NO: The program does not provide a direct path to citizenship or allow people who enter the country under its terms to vote.

NewsLit takeaway: Complicated and controversial topics are frequently misrepresented online, as inflammatory rhetoric takes precedent over context and accuracy. In this case, a report from a think tank that favors lower immigration numbers raised transparency issues with a migrant parole program. But the report was misrepresented online and shared with misinterpretations and outright falsehoods. Former President Donald Trump elevated the claims in a Super Tuesday victory speech. These kinds of sensational posts can generate millions of views because they appeal to people’s preconceived biases, which is a good reminder of why partisan activists are often not reliable sources of information. Issues related to immigration are bound to be exaggerated, fabricated, underplayed and misrepresented by political partisans as the 2024 election approaches. 

A new Florida bill will ban social media accounts for children under 14, making it one of the most restrictive social media bans in the country — and some who anticipate a legal challenge say it creates barriers for young people looking for online information.
It turns out a Russian disinformation operation contributed to the frenzy behind Kate Middleton conspiracy theories. Researchers at Cardiff University in Wales found 45 social media accounts spreading false claims about the princess linked to the network.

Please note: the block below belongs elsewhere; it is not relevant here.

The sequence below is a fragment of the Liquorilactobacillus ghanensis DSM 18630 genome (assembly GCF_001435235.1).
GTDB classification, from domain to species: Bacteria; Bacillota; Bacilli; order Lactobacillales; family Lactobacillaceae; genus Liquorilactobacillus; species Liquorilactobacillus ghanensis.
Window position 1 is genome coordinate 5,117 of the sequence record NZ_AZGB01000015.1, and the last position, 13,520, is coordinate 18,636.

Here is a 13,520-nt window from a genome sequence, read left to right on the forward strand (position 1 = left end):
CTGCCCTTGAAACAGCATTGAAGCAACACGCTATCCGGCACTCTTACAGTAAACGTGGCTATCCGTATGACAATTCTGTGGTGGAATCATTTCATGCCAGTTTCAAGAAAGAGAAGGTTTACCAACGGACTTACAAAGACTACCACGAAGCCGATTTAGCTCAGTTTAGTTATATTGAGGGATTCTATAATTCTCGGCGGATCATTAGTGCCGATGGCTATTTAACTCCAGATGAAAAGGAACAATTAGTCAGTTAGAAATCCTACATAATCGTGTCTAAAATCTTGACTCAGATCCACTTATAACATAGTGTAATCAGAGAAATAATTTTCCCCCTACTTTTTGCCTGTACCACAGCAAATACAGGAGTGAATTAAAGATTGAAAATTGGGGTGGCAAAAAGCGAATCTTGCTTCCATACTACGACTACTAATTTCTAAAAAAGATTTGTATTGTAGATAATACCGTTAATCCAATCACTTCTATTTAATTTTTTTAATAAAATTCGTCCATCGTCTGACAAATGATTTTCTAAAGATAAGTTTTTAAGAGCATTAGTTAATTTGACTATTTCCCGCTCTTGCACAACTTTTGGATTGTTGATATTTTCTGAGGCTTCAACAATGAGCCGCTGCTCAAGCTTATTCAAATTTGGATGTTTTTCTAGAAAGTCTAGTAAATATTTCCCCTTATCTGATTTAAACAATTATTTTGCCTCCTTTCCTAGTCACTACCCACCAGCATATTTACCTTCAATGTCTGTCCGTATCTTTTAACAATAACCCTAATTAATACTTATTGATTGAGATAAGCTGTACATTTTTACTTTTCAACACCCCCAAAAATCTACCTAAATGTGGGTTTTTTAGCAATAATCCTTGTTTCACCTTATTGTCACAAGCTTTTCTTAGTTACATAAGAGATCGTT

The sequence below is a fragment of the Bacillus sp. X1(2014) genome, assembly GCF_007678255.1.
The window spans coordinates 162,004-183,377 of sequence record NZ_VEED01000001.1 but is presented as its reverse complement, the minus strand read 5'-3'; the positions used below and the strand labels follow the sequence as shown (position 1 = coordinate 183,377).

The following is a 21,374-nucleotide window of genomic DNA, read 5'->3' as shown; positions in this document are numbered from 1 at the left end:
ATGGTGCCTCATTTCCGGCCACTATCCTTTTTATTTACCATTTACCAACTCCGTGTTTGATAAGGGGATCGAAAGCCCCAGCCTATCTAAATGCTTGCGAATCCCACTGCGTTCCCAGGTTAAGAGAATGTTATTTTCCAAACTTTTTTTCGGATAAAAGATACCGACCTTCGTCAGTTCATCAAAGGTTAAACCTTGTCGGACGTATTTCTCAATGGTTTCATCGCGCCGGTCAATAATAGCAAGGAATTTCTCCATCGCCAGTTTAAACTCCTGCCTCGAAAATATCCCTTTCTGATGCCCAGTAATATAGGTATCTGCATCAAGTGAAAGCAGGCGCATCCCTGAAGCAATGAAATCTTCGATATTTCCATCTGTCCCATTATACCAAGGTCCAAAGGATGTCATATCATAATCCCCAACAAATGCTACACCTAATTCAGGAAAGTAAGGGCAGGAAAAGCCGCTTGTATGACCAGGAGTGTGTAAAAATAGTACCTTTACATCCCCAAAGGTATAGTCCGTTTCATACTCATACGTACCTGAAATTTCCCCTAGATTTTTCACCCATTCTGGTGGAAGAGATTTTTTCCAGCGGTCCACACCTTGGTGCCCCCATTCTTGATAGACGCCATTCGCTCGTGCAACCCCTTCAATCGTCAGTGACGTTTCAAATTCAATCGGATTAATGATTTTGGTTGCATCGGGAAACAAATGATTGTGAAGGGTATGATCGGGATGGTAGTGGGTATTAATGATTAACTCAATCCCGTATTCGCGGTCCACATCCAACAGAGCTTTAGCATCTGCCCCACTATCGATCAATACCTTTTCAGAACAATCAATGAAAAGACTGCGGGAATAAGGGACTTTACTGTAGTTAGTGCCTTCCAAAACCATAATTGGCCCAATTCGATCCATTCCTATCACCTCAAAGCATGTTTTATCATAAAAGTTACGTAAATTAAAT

A bizarre conspiracy theory is circulating on sites like X and YouTube: “transvestigation,” in which online sleuths aim to prove prominent people are secretly transgender.
A volunteer group in Taiwan called Fake News Cleaner meets with older adults in community spaces to teach them how to detect misinformation — with the aid of a fact-checking bot installed on their devices.
This 60 Minutes segment covers how prebunking, or “psychological inoculation,” helps people understand how misinformation works in order to identify and protect themselves from it.
Former Republican National Committee head Ronna McDaniel was hired and then quickly fired as a political commentator for NBC News. Journalists at the network objected to her hiring because she has repeated misinformation about the 2020 presidential election.
National and international stories in local newspapers often come from a news wire service, but we’ll likely see less of that now that two of the largest newspaper chains in the U.S. — Gannett and McClatchy — are ending use of The Associated Press.
Life Magazine is coming back to life! Investors purchased the publication rights to the magazine, which is set to resume regular print publication.
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Your weekly issue of Get Smart About News is created by Susan Minichiello (@susanmini), Dan Evon (@danieljevon), Peter Adams (@PeterD_Adams), Hannah Covington (@HannahCov) and Pamela Brunskill (@PamelaBrunskill). It is edited by Mary Kane (@marykkane) and Lourdes Venard (@lourdesvenard).